I have seen people, or rather unfortunately have had the chance of meeting such people, whose conversations are only about how one should get those extra kilos off, how one should not eat much (read: starve themselves). And mind you, these are not the people who themselves have chiseled 6-pack abs or muscle bulging out of their shirts. As unlucky as it may sound, these people are my distant relatives who I do not wish to see or meet ever after a few such incidents.
One incident happened at a family function, where everyone was enjoying themselves and letting lose, and so was I. Suddenly, this middle aged relative of mine (I wish he reads this article and it drills some sense into him) walks up to me. I exactly knew what he wanted to say, and I suddenly got into the defensive mode even before he could walk closer.
“Hi Fatty! When do you plan to shed those kilos?”
“Umm, when I feel like it.” (Well done, Aarushi! The self-defence mode seemed to work on its own)
“Aren’t you going to be joining college soon?” (I was just about to join my post grad college in a month’s time from then)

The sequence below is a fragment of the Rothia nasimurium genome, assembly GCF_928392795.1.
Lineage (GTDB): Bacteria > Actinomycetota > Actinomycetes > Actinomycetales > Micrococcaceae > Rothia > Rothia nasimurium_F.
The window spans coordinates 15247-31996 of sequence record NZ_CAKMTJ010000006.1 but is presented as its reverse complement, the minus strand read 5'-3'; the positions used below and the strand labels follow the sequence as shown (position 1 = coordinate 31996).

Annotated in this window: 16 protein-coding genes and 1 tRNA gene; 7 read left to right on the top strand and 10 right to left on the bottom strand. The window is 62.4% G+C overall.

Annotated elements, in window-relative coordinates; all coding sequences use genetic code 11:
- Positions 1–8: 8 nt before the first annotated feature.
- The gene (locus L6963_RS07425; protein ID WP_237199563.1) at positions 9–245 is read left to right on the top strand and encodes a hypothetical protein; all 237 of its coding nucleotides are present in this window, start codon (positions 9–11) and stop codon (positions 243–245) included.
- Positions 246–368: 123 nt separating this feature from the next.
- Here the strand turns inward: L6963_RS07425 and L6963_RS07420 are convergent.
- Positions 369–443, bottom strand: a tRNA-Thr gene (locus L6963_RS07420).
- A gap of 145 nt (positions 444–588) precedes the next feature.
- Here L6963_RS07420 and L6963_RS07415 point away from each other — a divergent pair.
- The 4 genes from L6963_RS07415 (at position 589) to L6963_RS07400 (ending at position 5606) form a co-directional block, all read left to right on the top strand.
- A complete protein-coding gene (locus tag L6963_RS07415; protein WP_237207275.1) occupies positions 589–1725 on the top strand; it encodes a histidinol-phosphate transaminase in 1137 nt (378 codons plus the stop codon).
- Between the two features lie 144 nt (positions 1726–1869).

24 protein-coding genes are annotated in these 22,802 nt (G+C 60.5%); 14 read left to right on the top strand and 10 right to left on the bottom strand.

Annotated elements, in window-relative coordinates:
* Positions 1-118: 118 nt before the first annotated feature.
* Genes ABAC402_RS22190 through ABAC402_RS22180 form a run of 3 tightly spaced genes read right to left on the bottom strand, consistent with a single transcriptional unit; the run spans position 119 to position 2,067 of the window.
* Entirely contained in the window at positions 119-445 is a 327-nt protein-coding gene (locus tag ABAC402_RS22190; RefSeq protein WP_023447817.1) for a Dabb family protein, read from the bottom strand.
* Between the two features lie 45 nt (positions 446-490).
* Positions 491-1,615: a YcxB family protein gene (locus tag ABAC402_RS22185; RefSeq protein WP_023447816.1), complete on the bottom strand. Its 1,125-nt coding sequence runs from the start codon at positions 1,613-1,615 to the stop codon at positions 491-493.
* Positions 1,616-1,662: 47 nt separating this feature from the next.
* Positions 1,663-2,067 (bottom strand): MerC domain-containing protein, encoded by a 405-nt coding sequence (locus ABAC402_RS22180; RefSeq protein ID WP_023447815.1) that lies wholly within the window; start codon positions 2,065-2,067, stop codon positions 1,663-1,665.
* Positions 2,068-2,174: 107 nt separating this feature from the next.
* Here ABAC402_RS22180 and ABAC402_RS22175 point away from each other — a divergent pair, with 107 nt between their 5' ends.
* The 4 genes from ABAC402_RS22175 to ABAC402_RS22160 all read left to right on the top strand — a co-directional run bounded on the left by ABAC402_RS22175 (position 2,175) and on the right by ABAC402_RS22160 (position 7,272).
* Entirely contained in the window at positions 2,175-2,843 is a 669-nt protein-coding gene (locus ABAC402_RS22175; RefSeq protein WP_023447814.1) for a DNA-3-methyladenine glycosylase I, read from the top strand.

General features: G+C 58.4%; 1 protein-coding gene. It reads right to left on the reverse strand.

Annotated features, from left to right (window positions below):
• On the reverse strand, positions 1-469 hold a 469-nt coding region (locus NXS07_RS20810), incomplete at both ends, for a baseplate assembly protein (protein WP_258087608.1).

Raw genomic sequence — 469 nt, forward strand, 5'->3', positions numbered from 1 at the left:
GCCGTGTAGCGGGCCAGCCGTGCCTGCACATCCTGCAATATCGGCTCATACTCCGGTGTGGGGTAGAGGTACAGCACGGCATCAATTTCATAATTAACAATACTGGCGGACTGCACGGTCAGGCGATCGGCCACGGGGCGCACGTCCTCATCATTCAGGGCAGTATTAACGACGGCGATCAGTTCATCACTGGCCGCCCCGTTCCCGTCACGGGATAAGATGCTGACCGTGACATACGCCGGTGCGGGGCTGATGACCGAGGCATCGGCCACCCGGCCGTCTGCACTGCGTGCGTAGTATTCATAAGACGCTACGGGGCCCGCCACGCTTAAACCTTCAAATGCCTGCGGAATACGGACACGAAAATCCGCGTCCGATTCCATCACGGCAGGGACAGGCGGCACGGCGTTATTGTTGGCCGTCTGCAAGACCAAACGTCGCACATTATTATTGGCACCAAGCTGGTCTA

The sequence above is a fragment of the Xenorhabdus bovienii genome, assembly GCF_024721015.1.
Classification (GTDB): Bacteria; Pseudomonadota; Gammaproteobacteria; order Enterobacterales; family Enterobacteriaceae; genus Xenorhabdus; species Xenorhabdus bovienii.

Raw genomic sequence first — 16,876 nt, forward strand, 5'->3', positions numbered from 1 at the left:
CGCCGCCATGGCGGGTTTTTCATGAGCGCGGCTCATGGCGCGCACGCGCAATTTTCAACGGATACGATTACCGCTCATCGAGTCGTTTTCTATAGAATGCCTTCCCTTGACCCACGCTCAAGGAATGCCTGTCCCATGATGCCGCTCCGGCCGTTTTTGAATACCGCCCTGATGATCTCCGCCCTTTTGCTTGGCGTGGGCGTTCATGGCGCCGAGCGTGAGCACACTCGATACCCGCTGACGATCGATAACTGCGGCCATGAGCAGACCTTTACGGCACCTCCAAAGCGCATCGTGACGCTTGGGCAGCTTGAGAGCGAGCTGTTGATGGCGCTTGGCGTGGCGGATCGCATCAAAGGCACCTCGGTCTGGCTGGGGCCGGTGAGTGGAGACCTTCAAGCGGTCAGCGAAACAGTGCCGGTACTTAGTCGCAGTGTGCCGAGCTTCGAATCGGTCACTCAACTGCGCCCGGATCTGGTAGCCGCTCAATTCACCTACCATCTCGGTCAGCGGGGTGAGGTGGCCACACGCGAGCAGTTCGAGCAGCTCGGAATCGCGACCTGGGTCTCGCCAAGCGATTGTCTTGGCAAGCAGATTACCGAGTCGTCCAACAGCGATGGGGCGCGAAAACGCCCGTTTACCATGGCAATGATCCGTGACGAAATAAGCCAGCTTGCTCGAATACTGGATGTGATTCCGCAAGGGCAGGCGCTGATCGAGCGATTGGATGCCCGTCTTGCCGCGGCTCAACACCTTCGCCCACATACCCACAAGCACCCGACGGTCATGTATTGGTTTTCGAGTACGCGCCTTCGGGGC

“Yes, so what’s the relation?”
“Are you going to pay for two flight tickets only for yourself, ’cause you’ll surely not fit onto one seat! HAHAHA!” (I mean WTF! Where do they get such creatively hideous things to talk about?)
“Yeah, I love traveling with extra space.” (Still going strong with self-defence, am I?)
“That won’t be extra space my dear, it’ll be the space you need to fit yourself into. HAHAHA!”
THAT WAS IT. I could not continue. I sheepishly smiled and went off.
I went to the loo with tears in my eyes right in the middle of a huge family function. My brother had witnessed this incident from a distance and he followed me. I didn’t want to talk to anyone right then and “create a scene” so I decided to quickly do a touch up and get back. But as soon as I came out, I saw my brother and his calming looks.
He just said one line, “Don’t bother, he is crazy!”
At this point, I couldn’t control myself and burst out into tears with abuses and curses choking my throat (literally!). My sister in law and my mother joined in and I narrated the whole incident, catching my breath between heavy crying. Within seconds, I caught hold of myself. The whole function for me was spent in really avoiding that man. It’s been two years and I have intentionally ensured that I do not encounter him ever again.
It’s dangerous how it is simply “funny” for such people to make remarks about another person. People who haven’t gone through that phase actually might not know what it feels like to be fat or chubby. Also, it is astonishing how some ‘fit’ or ‘thin’ people look down on you. And the moment you start working out or start reducing inches, you suddenly become their best friends and they have so much to talk to you about. They start quoting you as examples to everyone who does not meet the ‘body type standards’ that they have very conveniently set for you. Suddenly, it’s all good from there. (Haha! Well done, such people!)